“The Duterte administration utilizes ‘fake news’ as a tool to silence dissent by spreading lies using an army of trolls, to present ‘alternative facts’ and justify the repressive policies and programs of the government.”
By ALYSSA MAE CLARIN
MANILA— An associate professor of journalism said that government-run agencies and public officials have been peddling disinformation on matters pertaining to coronavirus disease 2019 (COVID-19) pandemic.
Danilo Arao, associate editor of Bulatlat who also teaches journalism at the University of the Philippines College of Mass Communication (UP-CMC), cited as an example an article published by the Philippine News Agency (PNA). The headline of the article claims that Philippine General Hospital health workers had been found negative for the COVID-19 virus even if those working at the PGH already stressed that they had not been tested yet.
“PNA edited the headline twice, but the revision is still very misleading,” Arao said in the first episode of Bulatlatan titled “‘Fake News’ in the time of COVID-19” aired via Zoom, on March 27.
The PNA’s story came in the heels of public demand for mass testing, as well as for protection of frontline health workers amid the lack of protective gear.
Arao also showed a news article quoting House Speaker Alan Cayetano’s ‘alarmist spin’ on COVID-19. Cayetano claimed that 35 million Filipinos would have been infected if it were not for the government’s response to the disease. The House speaker further said that 700,000 would have died.
“This (article) reflects the kind of officials we have,” said Arao, pointing out how Cayetano failed to mention who the “health expert close to the World Health Organization” was, which makes the statement seem dubious.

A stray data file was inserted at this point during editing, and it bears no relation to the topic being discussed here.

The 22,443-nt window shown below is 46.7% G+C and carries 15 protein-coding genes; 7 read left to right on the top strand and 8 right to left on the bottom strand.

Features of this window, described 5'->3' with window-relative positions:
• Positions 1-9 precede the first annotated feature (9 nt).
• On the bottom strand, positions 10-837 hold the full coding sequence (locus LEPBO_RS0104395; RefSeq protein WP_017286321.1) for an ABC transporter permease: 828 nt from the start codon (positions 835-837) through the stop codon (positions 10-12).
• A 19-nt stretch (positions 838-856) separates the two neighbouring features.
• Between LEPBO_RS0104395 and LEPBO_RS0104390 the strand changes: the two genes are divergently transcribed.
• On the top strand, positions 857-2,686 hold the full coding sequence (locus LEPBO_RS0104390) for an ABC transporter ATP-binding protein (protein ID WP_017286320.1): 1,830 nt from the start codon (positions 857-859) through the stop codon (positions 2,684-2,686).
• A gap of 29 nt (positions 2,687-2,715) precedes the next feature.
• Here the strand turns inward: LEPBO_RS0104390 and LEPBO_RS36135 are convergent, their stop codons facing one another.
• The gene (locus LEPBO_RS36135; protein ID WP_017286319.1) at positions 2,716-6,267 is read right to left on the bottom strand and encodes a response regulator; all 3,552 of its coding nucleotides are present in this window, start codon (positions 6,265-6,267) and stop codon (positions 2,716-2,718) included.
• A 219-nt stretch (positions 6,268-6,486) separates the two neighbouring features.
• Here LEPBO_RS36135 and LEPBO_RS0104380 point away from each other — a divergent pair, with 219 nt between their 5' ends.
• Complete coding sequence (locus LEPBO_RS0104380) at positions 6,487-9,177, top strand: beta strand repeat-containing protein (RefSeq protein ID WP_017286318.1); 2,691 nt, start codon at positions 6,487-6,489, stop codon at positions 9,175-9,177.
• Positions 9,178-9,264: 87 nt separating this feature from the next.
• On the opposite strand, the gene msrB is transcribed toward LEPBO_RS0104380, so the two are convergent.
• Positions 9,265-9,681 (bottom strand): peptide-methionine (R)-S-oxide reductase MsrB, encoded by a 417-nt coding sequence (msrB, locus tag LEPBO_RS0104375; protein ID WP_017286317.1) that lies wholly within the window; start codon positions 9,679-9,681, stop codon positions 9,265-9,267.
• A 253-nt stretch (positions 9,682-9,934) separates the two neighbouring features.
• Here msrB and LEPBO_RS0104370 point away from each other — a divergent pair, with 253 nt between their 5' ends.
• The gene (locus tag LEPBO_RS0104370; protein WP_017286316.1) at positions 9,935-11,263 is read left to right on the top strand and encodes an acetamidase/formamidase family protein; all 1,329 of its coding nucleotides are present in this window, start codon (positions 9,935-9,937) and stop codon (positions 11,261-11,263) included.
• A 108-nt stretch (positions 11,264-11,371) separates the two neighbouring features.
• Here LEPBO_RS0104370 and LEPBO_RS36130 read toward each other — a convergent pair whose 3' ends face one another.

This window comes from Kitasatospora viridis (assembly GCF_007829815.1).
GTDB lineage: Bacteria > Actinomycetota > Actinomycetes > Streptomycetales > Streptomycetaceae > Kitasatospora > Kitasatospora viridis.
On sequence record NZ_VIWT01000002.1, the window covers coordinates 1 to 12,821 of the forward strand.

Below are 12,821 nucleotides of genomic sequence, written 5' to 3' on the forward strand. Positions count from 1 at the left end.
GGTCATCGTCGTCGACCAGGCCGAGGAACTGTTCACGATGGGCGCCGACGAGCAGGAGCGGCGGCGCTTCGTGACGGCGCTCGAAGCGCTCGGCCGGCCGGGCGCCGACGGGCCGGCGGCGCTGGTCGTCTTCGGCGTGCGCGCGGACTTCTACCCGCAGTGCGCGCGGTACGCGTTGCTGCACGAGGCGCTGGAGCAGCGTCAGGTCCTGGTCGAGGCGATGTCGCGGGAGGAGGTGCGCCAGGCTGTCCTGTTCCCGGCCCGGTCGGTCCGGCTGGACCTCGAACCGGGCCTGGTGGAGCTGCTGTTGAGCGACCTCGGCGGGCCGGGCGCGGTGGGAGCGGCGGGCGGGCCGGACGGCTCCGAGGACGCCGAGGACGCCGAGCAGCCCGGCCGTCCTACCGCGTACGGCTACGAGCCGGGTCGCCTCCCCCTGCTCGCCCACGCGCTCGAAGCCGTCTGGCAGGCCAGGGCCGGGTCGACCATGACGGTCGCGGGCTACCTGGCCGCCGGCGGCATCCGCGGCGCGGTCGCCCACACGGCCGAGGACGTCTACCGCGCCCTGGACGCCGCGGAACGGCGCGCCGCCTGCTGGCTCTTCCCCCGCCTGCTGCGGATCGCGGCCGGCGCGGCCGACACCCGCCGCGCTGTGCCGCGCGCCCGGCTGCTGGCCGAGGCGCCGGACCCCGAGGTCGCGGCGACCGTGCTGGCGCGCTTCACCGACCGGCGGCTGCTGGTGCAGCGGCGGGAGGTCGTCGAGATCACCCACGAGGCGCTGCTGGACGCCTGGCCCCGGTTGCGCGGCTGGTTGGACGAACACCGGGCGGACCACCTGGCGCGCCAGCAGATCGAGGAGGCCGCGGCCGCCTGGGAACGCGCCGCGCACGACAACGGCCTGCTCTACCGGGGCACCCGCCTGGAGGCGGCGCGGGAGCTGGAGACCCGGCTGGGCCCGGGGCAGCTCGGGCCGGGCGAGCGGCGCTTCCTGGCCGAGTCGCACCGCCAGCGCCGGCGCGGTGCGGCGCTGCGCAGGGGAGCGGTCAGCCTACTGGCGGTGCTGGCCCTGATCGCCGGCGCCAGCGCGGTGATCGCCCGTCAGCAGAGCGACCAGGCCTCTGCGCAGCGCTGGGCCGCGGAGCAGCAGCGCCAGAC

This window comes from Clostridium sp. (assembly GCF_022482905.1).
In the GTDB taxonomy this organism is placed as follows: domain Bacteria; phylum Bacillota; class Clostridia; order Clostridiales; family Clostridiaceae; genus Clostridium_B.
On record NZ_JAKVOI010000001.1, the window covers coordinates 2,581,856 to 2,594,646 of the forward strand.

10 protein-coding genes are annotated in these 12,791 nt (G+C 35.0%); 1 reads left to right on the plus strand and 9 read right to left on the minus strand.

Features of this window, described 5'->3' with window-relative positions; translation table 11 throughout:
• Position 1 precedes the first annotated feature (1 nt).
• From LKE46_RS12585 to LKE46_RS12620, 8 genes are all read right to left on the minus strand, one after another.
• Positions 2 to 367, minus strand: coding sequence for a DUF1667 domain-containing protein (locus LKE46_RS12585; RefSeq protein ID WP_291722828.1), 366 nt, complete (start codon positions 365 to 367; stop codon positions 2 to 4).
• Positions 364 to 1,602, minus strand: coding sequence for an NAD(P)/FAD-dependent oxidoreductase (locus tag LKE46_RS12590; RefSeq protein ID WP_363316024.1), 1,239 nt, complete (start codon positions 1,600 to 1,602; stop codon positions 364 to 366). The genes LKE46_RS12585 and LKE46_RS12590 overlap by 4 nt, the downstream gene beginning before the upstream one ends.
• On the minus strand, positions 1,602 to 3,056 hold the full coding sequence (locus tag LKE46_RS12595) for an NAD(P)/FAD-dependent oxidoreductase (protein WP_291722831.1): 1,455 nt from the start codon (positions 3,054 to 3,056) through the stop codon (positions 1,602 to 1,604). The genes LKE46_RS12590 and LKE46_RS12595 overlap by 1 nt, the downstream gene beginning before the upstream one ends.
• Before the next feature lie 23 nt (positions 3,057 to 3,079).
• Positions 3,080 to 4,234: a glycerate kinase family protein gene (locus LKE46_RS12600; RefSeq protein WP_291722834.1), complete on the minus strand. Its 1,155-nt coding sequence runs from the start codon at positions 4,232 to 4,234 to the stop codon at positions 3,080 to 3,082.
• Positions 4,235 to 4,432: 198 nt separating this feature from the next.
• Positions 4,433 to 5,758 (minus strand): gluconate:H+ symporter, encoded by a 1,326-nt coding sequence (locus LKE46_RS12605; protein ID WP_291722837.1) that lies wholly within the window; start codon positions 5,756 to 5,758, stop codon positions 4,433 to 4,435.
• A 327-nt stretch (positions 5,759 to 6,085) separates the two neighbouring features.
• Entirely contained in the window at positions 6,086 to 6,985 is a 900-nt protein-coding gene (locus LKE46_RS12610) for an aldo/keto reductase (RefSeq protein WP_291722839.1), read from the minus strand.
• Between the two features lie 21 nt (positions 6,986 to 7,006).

The report was published at around the time that Congress was deliberating on the proposed emergency powers which were eventually given to President Rodrigo Duterte.
Arao said journalists should challenge data provided by the politicians. He adding that the media should always refer to credible sources of information like the World Health Organization when reporting about the pandemic.
He also mentioned Presidential Spokesperson Salvador Panelo’s unscientific claim that banana could treat COVID-19 and Manny Pacquiao’s statement saying that there was no COVID-19 yet when he attended a party hosted by Sen. Aquilino “Koko” Pimentel III.
Arao pointed out that disinformation aims to discredit critical media, citing as an example two conflicting social media posts about the health condition of Sen. Ferdinand “Bongbong” Marcos Jr. Arao said the one allegedly issued by Bongbong’s wife Atty. Liza Marcos was posted by @hackneyedutopia on Twitter and several journalists fell for it. He said that such incidents could be used to accuse media outfits of being “fake news peddlers.”
Arao said, “The Duterte administration utilizes ‘fake news’ as a tool to silence dissent by spreading lies using an army of trolls, to present ‘alternative facts’ and justify the repressive policies and programs of the government.”
Historically, Arao said that authoritarian governments are the ones who benefit from ‘fake news.’ Similar to how Germany’s Adolf Hitler had once referred to the media as the ‘lying press,’ both U.S. President Donald Trump and Duterte had openly discredited critical media outfits by calling them peddlers of ‘fake news.’
He noted that there have been a spike of ‘fake news” websites since Duterte assumed office.
“The sole purpose of these websites is to proliferate disinformation, making use of manipulated photos and videos of prominent people claiming this or that, when it truth they have not. These sites are usually most active in social media websites such as Facebook, and target the large number of Filipino users in the website,” Arao said.
He called on the public to be critical and check out multiple sources of information.
Arao also criticized the “fake news” provision in Republic Act 11469, saying it tramples upon press freedom and free expression in the guise of containing the COVID-19 pandemic.